Rylands Library Papyrus P52

By the Editors of the Madain Project

The Rylands Library Papyrus P52, also known as the St John's fragment and with an accession reference of Papyrus Rylands Greek 457, is a fragment from a papyrus codex, measuring only 3.5 by 2.5 inches (8.9 by 6 cm) at its widest; and conserved with the Rylands Papyri at the John Rylands University Library Manchester, UK.

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Since 2007, the papyrus has been on permanent display in the library's Deansgate building. Although Rylands P52 is generally accepted as the earliest extant record of a canonical New Testament text, the dating of the papyrus is by no means the subject of consensus among scholars.

Parchment Details

circa 125–175 CE

The front (recto) contains parts of seven lines from the Gospel of John 18:31–33, in Greek (inspect). The fragment of papyrus was among a group acquired on the Egyptian market in 1920s. The papyrus is written on both sides and hence must be from a codex, a sewn and folded book, not a scroll, roll or isolated sheet; and the surviving portion also includes part of the top and inner margins of the page. The recto consequently preserves the top left corner of a right-hand page; while the verso preserves the top right corner of a left-hand page. The characters in bold style are the ones that can be seen in Papyrus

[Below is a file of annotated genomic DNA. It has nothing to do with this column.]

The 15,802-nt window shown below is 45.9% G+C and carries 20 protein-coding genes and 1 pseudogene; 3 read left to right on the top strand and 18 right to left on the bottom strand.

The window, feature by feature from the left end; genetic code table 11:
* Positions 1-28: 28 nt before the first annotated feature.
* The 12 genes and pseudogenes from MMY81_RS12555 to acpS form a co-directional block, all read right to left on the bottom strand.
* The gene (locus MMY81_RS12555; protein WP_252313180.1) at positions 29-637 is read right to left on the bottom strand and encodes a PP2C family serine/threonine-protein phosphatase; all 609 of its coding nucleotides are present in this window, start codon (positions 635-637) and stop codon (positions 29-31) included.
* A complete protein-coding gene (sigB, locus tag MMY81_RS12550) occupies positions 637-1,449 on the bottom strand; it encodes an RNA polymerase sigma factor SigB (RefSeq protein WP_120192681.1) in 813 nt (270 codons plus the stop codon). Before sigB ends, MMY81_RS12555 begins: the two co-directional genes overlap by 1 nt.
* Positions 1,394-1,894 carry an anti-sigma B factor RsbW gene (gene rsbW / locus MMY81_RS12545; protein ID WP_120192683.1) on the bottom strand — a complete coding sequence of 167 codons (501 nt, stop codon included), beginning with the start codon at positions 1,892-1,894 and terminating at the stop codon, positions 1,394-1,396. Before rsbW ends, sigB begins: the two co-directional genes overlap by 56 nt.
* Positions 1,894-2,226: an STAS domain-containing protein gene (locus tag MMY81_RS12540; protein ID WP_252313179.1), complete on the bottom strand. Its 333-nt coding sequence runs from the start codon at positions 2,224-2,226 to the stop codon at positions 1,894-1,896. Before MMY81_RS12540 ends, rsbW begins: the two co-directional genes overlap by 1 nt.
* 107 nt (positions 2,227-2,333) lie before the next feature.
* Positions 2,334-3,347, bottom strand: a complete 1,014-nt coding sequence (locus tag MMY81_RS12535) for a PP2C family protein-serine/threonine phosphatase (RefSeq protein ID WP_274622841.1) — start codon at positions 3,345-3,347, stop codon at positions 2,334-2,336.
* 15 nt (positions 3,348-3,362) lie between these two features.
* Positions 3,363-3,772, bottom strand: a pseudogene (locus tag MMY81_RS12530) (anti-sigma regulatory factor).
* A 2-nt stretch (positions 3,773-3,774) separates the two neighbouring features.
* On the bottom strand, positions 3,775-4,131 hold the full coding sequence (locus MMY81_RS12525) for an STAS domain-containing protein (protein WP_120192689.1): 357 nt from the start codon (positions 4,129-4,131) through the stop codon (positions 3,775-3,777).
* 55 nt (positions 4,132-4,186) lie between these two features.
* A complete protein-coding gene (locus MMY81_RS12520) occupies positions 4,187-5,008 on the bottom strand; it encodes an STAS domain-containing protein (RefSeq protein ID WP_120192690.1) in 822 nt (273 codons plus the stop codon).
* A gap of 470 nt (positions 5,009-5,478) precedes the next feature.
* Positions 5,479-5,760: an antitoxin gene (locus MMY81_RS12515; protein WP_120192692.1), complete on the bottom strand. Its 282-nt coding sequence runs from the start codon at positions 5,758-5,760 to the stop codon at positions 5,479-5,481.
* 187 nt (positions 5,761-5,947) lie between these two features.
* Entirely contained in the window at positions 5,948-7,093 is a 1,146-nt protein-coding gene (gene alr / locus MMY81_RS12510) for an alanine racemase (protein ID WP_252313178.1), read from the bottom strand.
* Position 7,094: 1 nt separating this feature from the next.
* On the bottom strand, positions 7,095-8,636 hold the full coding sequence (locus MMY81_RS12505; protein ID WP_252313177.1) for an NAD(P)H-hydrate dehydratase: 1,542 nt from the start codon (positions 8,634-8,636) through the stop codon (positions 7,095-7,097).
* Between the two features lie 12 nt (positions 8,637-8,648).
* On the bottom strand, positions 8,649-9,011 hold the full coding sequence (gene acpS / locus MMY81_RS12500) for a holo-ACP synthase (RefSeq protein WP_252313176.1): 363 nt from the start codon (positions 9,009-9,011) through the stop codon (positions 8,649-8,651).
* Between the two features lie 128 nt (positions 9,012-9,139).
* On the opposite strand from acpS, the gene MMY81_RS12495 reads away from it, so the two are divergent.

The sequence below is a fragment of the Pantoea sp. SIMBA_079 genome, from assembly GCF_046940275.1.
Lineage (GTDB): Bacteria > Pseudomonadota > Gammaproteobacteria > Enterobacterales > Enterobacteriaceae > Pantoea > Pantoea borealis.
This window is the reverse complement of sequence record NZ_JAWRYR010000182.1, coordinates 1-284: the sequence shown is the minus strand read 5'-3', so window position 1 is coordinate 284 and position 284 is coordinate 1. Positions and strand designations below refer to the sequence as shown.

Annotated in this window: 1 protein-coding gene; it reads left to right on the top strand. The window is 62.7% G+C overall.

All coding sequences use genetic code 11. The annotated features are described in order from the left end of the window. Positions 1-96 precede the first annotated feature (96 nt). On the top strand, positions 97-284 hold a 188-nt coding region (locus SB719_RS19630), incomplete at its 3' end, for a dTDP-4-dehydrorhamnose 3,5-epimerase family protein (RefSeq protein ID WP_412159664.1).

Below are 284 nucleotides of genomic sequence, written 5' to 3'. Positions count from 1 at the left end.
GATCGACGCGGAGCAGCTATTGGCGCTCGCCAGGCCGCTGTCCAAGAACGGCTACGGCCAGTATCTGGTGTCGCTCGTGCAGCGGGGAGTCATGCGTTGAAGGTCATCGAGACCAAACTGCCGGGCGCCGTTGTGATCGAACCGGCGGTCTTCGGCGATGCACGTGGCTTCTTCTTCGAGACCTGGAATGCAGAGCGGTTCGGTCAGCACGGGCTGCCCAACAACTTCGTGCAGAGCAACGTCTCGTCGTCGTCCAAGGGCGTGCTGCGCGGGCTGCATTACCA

circa 125–175 CE

The back (verso) contains parts of seven lines from verses 37–38 (inspect). In total, 114 legible letters are visible on the two sides of the fragment, representing 18 out of the 24 letters of the Greek Alphabet. The codex of Papyrus52, with its good quality papyrus, wide margins, large clear even upright letters, short lines in continuous script, decorative hooks and finials, and bilinear writing, would have presented an overall appearance not far from that of professionally written Christian codices.

Location of the P52 Papyrus

circa 125–175 CE

The Rylands Library Papyrus P52 has a claim to be the earliest extant New Testament text.

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